What are the Risk Factors to tearing my hamstring?

  • Previous hamstring or knee injury or pubic bone stress
  • Kicking sports e.g. AFL, soccer, ballet
  • Age
  • Reduced hip range of motion
  • Hamstring:Quadricep strength balance ratio
  • Muscle fatigue (80% of injuries happen towards the end of a match)
  • Poor Muscle activation patterns/weakness (weak core or gluteals)

How does physiotherapy help?

Once a hamstring tear occurs (no matter how severe), early physiotherapy is crucial to maximise the potential for favourable outcomes. The Physio will assess the severity of the injury, initiate acute care management of the hamstring tear and recommend appropriate treatment plan based on the patient’s goals. Treatment will focus on assisting muscle healing through manual therapy, address any biomechanical deficits found and include the prescription of a progressive exercise program made up of eccentric, concentric and neuromuscular strengthening, stretches and sport based functional exercises. This will also include an end stage running program, assisting a return to sprinting. Return to sport and full recovery is based upon objective measures to ensure muscle/strength imbalances, technique and biomechanics are corrected to help prevent re-injury.

What does the evidence say?

Hamstring tears have a high recurrence rate with Heirderscheit (2010) finding that almost a third of hamstring tears recur within the first year of returning to sport, often more severely. For this reason, a comprehensive, evidence-based rehabilitation program is essential to return to sport and prevent further injury. Askling et al (2014) showed rehabilitation programs that incorporate eccentric exercises improve both return to sport time and reduce the recurrence rate. Sidler et al (2013) also demonstrated that protocols incorporating agility, trunk stability, progressive running and eccentric strengthening achieved earlier return to sport and low re-injury rates. A physiotherapist is best placed to evaluate criteria for return to sport with pain on palpation (De Vos et al 2014), strength deficits of greater than 5% (Malliaropoulos et al 2011), insecurity with the active hamstring test (Askling et al) and poor single leg bridge test (Freckleton et al 2014) all being predictors an athlete is not safe to return to sport. This highlights the importance of completing hamstring rehabilitation with a Physiotherapist addressing various risk factors prior to returning to sport. Various injury characteristics can be used to predict recovery with high pain levels, bruising, proximal location, longer time to walk test and decreased passive straightening, predicting greater than 40 days to return to sport (Erickson et al 2017).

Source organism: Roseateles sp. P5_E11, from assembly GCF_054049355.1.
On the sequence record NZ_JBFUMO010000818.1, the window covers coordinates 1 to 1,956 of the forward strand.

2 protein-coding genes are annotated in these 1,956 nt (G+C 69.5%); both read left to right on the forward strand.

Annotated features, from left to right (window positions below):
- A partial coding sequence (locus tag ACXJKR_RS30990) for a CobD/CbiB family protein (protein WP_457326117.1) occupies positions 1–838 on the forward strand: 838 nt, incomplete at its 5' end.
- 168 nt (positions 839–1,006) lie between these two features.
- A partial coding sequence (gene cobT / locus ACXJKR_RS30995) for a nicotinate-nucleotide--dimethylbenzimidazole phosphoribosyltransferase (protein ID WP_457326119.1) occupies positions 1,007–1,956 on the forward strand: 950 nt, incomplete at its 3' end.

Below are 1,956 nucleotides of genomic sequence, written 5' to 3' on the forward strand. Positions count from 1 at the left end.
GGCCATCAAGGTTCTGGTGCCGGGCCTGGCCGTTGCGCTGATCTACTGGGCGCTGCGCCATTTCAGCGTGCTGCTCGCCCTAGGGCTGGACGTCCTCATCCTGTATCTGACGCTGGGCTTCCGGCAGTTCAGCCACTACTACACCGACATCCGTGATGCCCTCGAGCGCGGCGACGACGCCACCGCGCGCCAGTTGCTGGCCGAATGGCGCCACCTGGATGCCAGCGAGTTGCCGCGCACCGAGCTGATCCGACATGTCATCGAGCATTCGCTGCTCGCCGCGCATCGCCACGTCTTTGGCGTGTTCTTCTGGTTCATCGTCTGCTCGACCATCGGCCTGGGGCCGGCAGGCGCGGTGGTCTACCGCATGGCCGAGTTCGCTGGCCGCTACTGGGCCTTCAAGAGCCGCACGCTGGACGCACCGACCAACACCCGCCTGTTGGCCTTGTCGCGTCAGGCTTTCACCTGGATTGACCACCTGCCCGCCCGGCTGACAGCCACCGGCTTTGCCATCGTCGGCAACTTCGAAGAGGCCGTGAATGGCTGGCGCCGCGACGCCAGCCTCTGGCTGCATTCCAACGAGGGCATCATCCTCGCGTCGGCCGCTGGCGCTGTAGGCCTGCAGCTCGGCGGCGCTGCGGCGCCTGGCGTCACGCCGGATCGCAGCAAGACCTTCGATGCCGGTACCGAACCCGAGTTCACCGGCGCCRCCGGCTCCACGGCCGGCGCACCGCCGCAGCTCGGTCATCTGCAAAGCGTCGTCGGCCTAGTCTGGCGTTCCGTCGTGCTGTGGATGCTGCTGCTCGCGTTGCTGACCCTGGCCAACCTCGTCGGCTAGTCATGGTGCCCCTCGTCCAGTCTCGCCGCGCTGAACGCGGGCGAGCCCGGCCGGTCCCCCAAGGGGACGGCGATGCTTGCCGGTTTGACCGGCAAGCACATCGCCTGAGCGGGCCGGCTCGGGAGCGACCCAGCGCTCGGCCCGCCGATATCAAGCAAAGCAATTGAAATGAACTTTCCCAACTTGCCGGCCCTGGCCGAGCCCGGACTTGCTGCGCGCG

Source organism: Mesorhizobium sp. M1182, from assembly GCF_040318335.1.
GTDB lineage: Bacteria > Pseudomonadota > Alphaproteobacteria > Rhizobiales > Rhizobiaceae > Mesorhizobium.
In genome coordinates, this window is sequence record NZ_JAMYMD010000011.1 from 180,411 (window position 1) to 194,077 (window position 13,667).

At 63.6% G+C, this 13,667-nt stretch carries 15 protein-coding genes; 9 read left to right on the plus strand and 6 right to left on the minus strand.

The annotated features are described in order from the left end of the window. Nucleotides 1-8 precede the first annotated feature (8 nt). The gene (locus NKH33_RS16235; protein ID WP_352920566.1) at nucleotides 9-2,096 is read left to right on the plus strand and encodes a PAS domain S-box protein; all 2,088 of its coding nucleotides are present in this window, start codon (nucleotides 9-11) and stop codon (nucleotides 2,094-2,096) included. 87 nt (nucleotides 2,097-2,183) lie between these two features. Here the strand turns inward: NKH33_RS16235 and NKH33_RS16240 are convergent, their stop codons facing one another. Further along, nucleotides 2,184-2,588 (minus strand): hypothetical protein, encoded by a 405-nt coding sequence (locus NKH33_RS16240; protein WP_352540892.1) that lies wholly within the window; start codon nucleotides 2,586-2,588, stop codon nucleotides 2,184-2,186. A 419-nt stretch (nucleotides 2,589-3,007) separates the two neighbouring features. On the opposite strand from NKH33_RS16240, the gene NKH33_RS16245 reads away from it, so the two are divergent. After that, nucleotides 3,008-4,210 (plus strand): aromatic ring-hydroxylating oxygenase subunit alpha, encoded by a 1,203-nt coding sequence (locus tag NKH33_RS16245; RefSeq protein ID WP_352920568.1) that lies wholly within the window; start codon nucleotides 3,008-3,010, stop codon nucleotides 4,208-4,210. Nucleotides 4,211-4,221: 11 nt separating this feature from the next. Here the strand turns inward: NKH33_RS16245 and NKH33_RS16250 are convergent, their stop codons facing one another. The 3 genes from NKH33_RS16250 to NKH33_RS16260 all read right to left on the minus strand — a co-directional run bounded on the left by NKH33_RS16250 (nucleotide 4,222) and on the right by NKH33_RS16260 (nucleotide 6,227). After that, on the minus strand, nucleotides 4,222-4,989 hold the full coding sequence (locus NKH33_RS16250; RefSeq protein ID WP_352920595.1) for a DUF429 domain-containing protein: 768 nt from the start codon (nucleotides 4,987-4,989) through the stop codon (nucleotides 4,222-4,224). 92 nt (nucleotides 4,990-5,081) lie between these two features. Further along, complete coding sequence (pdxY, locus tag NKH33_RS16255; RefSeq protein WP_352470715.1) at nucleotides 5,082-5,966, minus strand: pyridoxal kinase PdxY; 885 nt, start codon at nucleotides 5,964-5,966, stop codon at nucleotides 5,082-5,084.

Can hamstring injuries be prevented?

As with any musculoskeletal injury, prevention is far superior to treatment. A pre-season screening can highlight any strength/length impairments or imbalances in the hamstring muscle group through specific testing. This screening can also assess biomechanics and other muscle groups that may lead to increased loading and eventual failure of the hamstring. Once assessed a Physiotherapist can then implement appropriate strength and exercise programs to prevent injury.

If you have injured yourself at sport or specifically sustain a hamstring tear book in for an assessment today:

Hamstring Stretch

Injury assessment & Treatment

  • Get crystal clear about what’s causing your injury or pain
  • Understand what activities you can do without delaying recovery and suffering consequences
  • Find out what simple yet essential exercises can help you get amazing results
  • Leave the session with the confidence of knowing exactly what to do to get symptom free and back to sport and living life without pain

Pre-screening Assessment for Sport & Gym

  • Get a complete analysis of your movement and risk of injury
  • Guidance regarding load management and how to avoid injury as a result
  • Find out how to start training minimising your risk of injury
  • Corrective exercises prescribed where needed
  • Individualised program to achieve your goals